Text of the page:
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UPDATE 2-Steel workers in north-west Germany win 3 pct pay rise
(Adds comment from union, employers, economist)
DUESSELDORF, Germany, March 6 (Reuters) - Around 75,000 steel workers in north-west Germany will receive an above-inflation wage hike of 3 percent this year, trade union IG Metall and employers agreed on Wednesday, in a deal which could set the tone for a series of wider agreements.
Economists have predicted wage rises in Germany will outpace inflation in 2013 as September's federal election makes politicians more likely to back unions' demands and given the relative strength of Europe's largest economy.
IG Metall had first sought a wage rise of 5 percent for the steel workers. The 3 percent deal it eventually agreed after 10 hours of talks with employers will run for 15 months and includes improved provisions for apprentices and retirement.
Firms affected by the deal, which takes effect from March 1, 2013, include ThyssenKrupp, Salzgitter and ArcelorMittal.
"An immediate increase of 3 percent is a good result," said Knut Giesler, head of IG Metall in the state of North Rhine-Westphalia.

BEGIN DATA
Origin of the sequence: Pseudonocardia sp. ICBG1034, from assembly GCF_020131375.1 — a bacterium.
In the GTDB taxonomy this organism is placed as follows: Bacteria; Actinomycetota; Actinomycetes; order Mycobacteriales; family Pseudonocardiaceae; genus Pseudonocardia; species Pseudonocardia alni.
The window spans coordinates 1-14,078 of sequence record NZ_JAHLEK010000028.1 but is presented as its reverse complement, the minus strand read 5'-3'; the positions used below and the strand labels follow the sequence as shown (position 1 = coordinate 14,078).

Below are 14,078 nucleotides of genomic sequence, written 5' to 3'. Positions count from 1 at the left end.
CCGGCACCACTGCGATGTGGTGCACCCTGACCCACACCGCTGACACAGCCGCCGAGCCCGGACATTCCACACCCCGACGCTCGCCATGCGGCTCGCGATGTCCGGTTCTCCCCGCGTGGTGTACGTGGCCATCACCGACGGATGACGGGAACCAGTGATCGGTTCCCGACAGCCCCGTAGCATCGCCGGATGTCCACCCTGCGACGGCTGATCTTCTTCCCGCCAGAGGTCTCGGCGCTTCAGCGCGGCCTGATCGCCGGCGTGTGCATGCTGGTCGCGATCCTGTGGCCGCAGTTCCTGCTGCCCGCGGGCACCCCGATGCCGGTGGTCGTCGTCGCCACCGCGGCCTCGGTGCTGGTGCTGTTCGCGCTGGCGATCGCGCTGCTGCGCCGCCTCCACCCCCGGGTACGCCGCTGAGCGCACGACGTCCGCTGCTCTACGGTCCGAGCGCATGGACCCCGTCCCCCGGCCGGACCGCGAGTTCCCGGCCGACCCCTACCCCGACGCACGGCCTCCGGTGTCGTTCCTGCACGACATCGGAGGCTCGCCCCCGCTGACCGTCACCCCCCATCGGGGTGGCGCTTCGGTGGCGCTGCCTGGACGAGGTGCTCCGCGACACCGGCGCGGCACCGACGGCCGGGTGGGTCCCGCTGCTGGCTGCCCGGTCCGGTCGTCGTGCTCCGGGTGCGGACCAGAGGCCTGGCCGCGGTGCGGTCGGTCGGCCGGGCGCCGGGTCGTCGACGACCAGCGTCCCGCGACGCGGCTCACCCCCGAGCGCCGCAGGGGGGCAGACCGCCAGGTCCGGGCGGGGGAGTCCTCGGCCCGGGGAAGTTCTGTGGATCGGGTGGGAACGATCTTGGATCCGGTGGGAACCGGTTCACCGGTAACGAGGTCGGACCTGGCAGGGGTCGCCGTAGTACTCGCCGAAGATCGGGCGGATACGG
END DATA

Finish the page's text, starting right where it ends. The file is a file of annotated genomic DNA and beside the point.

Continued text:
Helmut Koch, representing the employers' side in the negotiations, said they had aimed for a deal with a lower cost burden. "Neither side has anything to be really overjoyed about, which is therefore a positive thing."
Economist Eckart Tuchtfeld at Commerzbank said as the deal would run beyond one year it amounted to an annualised 2.5 percent, a more moderate level than expected, although employers would see higher labour costs in meeting the extra provisions.
Two days ago IG Metall recommended that its regional councils make wage hike demands of up to 5.5 percent in their series of negotiations covering around 3.7 million metal and electronics workers.
Last year the union secured its biggest pay rise in 20 years - a 4.3 percent wage hike over 13 months.
While nominal wages grew by an average 1.5 percent per year between 2001 and 2011, failing to keep pace with inflation, German paychecks outstripped a 2.0 percent inflation rate to rise by 2.6 percent last year.
Germany's annual inflation in February stood at 1.5 percent, according to preliminary figures, and inflation in 2013 is expected to average 2.0 percent and 2.1 percent in 2014.
Years of wage restraint helped cut unemployment close to a post-reunification low but also contributed to imbalances in the euro zone, which are partly to blame for the region's crisis, by boosting German competitiveness while restraining domestic consumption.
The wages of some 12.5 million workers are up for negotiation this year. Negotiated wages climbed by an average 2.7 percent in 2012.
(Reporting by Michael Nienaber and Tom Kaeckenhoff, writing by Alexandra Hudson, editing by Gareth Jones)
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